There are many wonderful natural remedies that can be tried before seeking medication to treat the white posts on your nails. The results may not happen as quickly when using natural remedies, but they can be effective over time, and much less toxic to the body.

Tea Tree Oil: The most active ingredients of tea tree oil that is responsible for its anti-fungal properties are 1.8-cineole and terpinen-4-ol. In addition to hindering fungal growth, tea tree oil is also helpful in managing the growth of other microbial agents without causing any damage to nails or surrounding skin. You can use 100% tea tree oil applied topically 3 to 4 times a daily after scraping the fungal lesions.

Vinegar Soaks: The acetic acid in vinegar is responsible for its anti- fungal properties. You can prepare a 1:1 solution of vinegar and water, then soak your feet for 30 minutes once daily to help decrease the fungal or microbial growth.

Dietary Approach: An anti-fungal diet can also help reduce fungal growth in the body overall. Eliminating foods containing sugar or sweeteners, white/processed foods, dairy and anything containing yeast/gluten can be effective. There are many versions of the Candida Diet, each with different variations, and they can be very effective in eliminating fungus from the body.

How Do I Prevent Fungus From Spreading?

Because it is difficult to treat or eradicate toenail fungus, it is a good idea to try to prevent it. It helps to wear protective shoes or sandals in public showers, pool areas and gyms, and to avoid borrowing someone else’s shoes or sharing socks or towels with someone who has toenail fungus. An orthotic device can be used to add cushioning and/or control over-pronation, support the longitudinal arch, and reduce stress on the lower leg muscles. Wash your feet regularly, and dry them thoroughly when they get wet. Wearing nail polish on the toes is not advised because it can seal in fungus and allow it to grow. Keep toenails trimmed, and be sure to disinfect any pedicure tools before using them. If you do develop toenail fungus, see your foot doctor.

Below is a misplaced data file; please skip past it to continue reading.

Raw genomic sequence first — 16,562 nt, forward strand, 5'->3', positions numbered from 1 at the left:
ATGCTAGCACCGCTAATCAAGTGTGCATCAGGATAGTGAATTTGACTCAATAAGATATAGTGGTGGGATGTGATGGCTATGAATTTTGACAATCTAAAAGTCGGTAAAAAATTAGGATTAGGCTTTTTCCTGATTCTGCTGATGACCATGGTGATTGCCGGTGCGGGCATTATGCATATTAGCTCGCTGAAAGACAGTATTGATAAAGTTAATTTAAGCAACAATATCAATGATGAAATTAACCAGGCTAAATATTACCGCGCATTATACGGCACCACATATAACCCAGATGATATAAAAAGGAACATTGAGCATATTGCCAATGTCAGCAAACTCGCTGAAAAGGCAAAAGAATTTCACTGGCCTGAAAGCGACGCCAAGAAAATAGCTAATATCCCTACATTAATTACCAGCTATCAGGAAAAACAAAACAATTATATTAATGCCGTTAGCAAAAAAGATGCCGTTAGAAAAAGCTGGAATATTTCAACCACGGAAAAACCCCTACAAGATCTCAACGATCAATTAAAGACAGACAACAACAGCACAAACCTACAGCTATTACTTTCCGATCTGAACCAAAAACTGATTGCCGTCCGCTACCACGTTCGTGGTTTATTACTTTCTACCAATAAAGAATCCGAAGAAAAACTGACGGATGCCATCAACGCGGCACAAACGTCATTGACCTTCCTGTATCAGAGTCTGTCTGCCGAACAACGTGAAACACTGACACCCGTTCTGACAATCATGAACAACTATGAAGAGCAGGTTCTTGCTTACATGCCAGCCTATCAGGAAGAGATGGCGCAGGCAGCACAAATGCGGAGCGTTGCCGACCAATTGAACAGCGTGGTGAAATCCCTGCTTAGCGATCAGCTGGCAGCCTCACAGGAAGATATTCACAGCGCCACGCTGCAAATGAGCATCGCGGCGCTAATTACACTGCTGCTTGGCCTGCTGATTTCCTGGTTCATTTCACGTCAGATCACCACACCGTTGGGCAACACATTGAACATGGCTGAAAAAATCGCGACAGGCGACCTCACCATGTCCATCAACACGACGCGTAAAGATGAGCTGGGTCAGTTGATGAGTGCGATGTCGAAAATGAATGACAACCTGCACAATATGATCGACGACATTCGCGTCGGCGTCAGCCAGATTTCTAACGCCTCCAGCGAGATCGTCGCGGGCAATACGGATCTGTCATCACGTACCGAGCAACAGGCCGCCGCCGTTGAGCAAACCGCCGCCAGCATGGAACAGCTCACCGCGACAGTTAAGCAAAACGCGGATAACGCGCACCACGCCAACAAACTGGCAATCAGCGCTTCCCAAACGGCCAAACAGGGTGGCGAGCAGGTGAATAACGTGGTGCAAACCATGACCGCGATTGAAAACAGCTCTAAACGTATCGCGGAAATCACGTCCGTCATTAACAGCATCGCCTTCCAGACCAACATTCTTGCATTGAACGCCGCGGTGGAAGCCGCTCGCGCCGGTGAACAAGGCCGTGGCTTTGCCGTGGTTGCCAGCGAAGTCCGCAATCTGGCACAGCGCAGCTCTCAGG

DISCLAIMER:  The information contained on this site is not provided by medical professionals and is provided for informational purposes only.  The information on this site is not meant to substitute consulting with your podiatrist, doctor or other health care professional. The information available on or through this site is in no way intended to diagnose, influence treatment or cure any foot or other health problems nor is it a substitute for the services or advice of a podiatrist, physician, or health professional.  You should always consult a physician licensed in your state in all matters relating to your health.

Liver & Kidney Detox Support

The holidays are officially upon us! ‘Tis the season for overindulgence. With all the high fat foods, sweets, alcohol and overeating in general, our livers are under a lot of stress this time of year.

One of my favorite ways to naturally support the liver & kidneys is by drinking Dandelion Root Tea. After an evening of overdoing it, a cup of this tea is just what the doctor ordered.

Some of the benefits of Dandelion Root Tea include:

  • Reduce the risk of UTI’s (urinary tract infections)
  • Purifies & detoxes bladder and kidneys
  • Reduce congestion of the liver
  • Improve digestion by helping break down fats, which supports weight loss
  • Purify blood, regulate blood sugar and improve circulation
  • Support healthy skin
  • Reduce bloating and aches and pains

One of my favorite brands of tea is traditional medicinals. It’s organic and doesn’t contain any added preservatives. So go – enjoy the holidays – just be sure to support your body in recovery and get yourself back on the path to wellness!

DISCLAIMER:  The information contained on this site is not provided by medical professionals and is provided for informational purposes only.  The information on this site is not meant to substitute consulting with your podiatrist, doctor or other health care professional. The information available on or through this site is in no way intended to diagnose, influence treatment or cure any foot or other health problems nor is it a substitute for the services or advice of a podiatrist, physician, or health professional.  You should always consult a physician licensed in your state in all matters relating to your health.